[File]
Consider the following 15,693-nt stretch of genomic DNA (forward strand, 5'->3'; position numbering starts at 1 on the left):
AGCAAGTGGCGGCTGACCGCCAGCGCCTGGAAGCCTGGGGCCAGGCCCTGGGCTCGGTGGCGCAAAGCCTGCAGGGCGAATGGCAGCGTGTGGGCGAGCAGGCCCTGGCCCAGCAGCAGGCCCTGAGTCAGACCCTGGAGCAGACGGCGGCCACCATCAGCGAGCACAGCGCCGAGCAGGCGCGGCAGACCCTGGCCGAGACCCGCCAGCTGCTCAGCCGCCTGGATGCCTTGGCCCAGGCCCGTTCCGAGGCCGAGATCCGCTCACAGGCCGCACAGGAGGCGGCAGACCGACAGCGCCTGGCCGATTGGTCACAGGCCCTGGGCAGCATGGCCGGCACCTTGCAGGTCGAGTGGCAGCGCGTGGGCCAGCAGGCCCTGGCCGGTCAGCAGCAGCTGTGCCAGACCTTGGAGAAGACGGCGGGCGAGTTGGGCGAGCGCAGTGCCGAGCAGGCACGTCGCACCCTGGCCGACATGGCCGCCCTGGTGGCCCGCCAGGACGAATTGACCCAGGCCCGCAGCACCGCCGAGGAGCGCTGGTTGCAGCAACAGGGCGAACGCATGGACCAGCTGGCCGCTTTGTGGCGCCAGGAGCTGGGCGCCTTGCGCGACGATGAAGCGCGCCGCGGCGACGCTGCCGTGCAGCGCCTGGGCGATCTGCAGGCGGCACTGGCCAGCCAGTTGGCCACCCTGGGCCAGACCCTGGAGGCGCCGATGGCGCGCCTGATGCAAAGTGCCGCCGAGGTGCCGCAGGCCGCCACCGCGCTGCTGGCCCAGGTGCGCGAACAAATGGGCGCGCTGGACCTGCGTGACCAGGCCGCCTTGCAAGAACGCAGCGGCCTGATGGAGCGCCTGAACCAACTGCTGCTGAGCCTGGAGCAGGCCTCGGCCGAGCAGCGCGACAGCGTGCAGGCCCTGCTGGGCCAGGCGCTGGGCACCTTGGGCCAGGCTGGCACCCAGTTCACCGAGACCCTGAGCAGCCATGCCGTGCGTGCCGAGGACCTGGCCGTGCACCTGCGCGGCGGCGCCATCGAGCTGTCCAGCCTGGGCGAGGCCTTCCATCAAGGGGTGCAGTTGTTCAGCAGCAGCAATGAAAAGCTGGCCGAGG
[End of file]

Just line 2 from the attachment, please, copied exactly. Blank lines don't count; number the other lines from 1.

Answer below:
AGCAAGTGGCGGCTGACCGCCAGCGCCTGGAAGCCTGGGGCCAGGCCCTGGGCTCGGTGGCGCAAAGCCTGCAGGGCGAATGGCAGCGTGTGGGCGAGCAGGCCCTGGCCCAGCAGCAGGCCCTGAGTCAGACCCTGGAGCAGACGGCGGCCACCATCAGCGAGCACAGCGCCGAGCAGGCGCGGCAGACCCTGGCCGAGACCCGCCAGCTGCTCAGCCGCCTGGATGCCTTGGCCCAGGCCCGTTCCGAGGCCGAGATCCGCTCACAGGCCGCACAGGAGGCGGCAGACCGACAGCGCCTGGCCGATTGGTCACAGGCCCTGGGCAGCATGGCCGGCACCTTGCAGGTCGAGTGGCAGCGCGTGGGCCAGCAGGCCCTGGCCGGTCAGCAGCAGCTGTGCCAGACCTTGGAGAAGACGGCGGGCGAGTTGGGCGAGCGCAGTGCCGAGCAGGCACGTCGCACCCTGGCCGACATGGCCGCCCTGGTGGCCCGCCAGGACGAATTGACCCAGGCCCGCAGCACCGCCGAGGAGCGCTGGTTGCAGCAACAGGGCGAACGCATGGACCAGCTGGCCGCTTTGTGGCGCCAGGAGCTGGGCGCCTTGCGCGACGATGAAGCGCGCCGCGGCGACGCTGCCGTGCAGCGCCTGGGCGATCTGCAGGCGGCACTGGCCAGCCAGTTGGCCACCCTGGGCCAGACCCTGGAGGCGCCGATGGCGCGCCTGATGCAAAGTGCCGCCGAGGTGCCGCAGGCCGCCACCGCGCTGCTGGCCCAGGTGCGCGAACAAATGGGCGCGCTGGACCTGCGTGACCAGGCCGCCTTGCAAGAACGCAGCGGCCTGATGGAGCGCCTGAACCAACTGCTGCTGAGCCTGGAGCAGGCCTCGGCCGAGCAGCGCGACAGCGTGCAGGCCCTGCTGGGCCAGGCGCTGGGCACCTTGGGCCAGGCTGGCACCCAGTTCACCGAGACCCTGAGCAGCCATGCCGTGCGTGCCGAGGACCTGGCCGTGCACCTGCGCGGCGGCGCCATCGAGCTGTCCAGCCTGGGCGAGGCCTTCCATCAAGGGGTGCAGTTGTTCAGCAGCAGCAATGAAAAGCTGGCCGAGG